How the Global Crisis Hits Home

Economic Forecasts

How the Global Crisis Hits Home

Higher oil prices and Japanese woes could deal a body blow to the economy and the markets.

We talk to Mohamed El-Erian, CEO and co-chief investment officer of Pacific Investment Management Company, the world's largest bond fund manager.

How serious is the crisis in the Middle East for the U.S. and global economies? The global economy now has to deal with greater geopolitical risk and higher and more volatile oil prices. Higher oil prices will lower growth, increase inflationary pressures and raise the prospect of stagflation. If oil prices do not rise much more from here, the U.S. will face a stagflationary wind rather than a stagflationary storm. The outlook would change if oil prices rose to the levels experienced in July 2008 -- $147 a barrel. For that to occur, disruptions in the Middle East would need to spread to several other countries.

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Will there be a protracted period of higher oil prices? Oil prices are unlikely to settle back quickly to where they were last summer. We should be prepared to navigate a period of high and volatile oil prices. Households will have less income to devote to spending beyond necessities. Meanwhile, companies will face higher prices for materials and lower profit margins. If sustained, this could limit enthusiasm for hiring.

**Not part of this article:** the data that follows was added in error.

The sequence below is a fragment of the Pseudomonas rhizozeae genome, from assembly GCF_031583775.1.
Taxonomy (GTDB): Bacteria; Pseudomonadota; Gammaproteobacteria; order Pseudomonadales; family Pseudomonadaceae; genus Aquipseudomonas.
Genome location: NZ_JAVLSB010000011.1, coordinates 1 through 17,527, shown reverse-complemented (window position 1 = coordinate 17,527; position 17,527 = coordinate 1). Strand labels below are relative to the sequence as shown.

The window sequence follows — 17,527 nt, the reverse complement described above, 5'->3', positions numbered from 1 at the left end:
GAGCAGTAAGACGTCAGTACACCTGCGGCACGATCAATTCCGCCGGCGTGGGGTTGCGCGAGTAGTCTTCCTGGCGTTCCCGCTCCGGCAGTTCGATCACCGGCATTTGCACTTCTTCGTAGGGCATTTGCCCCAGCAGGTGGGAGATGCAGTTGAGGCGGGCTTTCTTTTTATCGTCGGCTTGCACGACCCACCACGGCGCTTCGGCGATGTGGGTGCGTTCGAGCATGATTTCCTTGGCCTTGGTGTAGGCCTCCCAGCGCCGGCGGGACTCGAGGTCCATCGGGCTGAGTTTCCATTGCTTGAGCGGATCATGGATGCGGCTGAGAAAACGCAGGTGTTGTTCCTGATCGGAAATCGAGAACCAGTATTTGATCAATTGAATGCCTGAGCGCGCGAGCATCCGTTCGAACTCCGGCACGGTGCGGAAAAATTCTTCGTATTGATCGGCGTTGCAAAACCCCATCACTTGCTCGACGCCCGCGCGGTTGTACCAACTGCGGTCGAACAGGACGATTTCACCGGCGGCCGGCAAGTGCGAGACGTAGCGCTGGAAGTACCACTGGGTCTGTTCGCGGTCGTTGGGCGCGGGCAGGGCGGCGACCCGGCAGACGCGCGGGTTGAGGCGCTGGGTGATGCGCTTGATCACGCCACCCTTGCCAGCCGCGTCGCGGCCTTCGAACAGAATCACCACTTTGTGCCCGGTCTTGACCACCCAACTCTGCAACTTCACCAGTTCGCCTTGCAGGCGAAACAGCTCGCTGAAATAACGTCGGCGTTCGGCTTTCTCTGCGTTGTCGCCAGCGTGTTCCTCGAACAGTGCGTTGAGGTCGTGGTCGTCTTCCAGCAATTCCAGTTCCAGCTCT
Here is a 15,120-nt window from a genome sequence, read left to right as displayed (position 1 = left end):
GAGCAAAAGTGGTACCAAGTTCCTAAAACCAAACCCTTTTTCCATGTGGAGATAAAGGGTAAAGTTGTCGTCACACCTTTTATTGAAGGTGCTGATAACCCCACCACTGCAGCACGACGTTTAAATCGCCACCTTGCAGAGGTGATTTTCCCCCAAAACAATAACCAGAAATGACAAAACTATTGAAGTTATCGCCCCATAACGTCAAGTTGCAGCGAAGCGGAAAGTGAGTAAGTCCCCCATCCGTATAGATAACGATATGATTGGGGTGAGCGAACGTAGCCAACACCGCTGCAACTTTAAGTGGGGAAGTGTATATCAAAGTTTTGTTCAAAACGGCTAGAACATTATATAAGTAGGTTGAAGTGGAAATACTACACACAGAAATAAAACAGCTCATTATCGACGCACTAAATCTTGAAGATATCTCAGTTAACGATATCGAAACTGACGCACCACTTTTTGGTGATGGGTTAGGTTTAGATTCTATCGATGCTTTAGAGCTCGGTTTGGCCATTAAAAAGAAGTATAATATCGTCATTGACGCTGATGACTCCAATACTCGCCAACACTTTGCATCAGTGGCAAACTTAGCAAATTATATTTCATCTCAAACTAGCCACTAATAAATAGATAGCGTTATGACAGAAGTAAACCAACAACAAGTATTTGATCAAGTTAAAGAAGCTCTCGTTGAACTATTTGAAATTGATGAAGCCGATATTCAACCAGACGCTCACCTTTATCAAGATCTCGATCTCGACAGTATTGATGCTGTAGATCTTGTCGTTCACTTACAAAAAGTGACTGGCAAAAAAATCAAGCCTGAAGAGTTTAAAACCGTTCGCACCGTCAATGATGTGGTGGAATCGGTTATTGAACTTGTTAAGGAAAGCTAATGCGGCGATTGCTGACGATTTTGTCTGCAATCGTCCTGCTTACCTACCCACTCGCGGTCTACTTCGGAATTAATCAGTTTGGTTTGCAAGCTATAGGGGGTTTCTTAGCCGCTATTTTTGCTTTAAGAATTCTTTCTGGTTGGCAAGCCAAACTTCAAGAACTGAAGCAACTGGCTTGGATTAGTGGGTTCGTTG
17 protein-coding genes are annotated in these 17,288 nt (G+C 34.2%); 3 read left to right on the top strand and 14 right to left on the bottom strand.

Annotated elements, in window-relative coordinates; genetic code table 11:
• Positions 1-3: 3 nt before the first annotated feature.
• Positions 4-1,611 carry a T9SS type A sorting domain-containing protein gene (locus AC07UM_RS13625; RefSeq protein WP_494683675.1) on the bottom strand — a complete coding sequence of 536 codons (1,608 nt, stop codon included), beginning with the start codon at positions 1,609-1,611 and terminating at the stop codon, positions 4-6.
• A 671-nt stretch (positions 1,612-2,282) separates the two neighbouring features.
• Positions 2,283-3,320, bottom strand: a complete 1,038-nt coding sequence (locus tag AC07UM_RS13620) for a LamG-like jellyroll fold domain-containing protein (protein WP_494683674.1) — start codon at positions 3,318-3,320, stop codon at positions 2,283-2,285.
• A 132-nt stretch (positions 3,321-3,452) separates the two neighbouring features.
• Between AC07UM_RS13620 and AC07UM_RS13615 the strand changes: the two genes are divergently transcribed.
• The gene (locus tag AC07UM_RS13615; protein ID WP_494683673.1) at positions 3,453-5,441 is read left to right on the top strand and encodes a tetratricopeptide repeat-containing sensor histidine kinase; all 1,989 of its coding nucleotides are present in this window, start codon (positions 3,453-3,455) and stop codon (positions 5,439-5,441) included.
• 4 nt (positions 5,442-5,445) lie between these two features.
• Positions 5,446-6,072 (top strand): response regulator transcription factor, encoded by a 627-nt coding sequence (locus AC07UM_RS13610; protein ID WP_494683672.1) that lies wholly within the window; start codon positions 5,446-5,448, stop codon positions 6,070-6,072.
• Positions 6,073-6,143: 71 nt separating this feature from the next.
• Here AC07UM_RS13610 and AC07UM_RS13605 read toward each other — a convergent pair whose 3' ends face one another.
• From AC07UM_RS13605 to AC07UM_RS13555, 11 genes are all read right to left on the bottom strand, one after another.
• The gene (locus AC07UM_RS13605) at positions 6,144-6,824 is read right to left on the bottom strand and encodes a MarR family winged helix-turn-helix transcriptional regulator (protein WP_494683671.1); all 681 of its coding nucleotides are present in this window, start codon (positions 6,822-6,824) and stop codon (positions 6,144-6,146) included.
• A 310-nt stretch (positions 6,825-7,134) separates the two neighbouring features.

What are the implications of the disaster in Japan? The Japanese natural disasters, and their aftermath in terms of the instability of the nuclear reactors, add to the fluidity of the global economic situation. Investors must now navigate another set of tragic uncertainties that are meaningful by themselves and that aggravate the global oil-price shock occasioned by the uprisings in the Middle East and North Africa. [Read more about how the disaster in Japan affects investors.]


What's ahead for U.S. markets? Higher oil prices mean lower stock prices because of the impact on corporate profit margins. The situation in Japan is another headwind to stocks on account of lower global economic growth initially and a growing sense of financial risk. But gold does well during periods of geopolitical tension. It also does well when central banks around the world pump lots of money into their economies to encourage growth, which raises concerns about the debasement of paper currency. Both situations are in play today.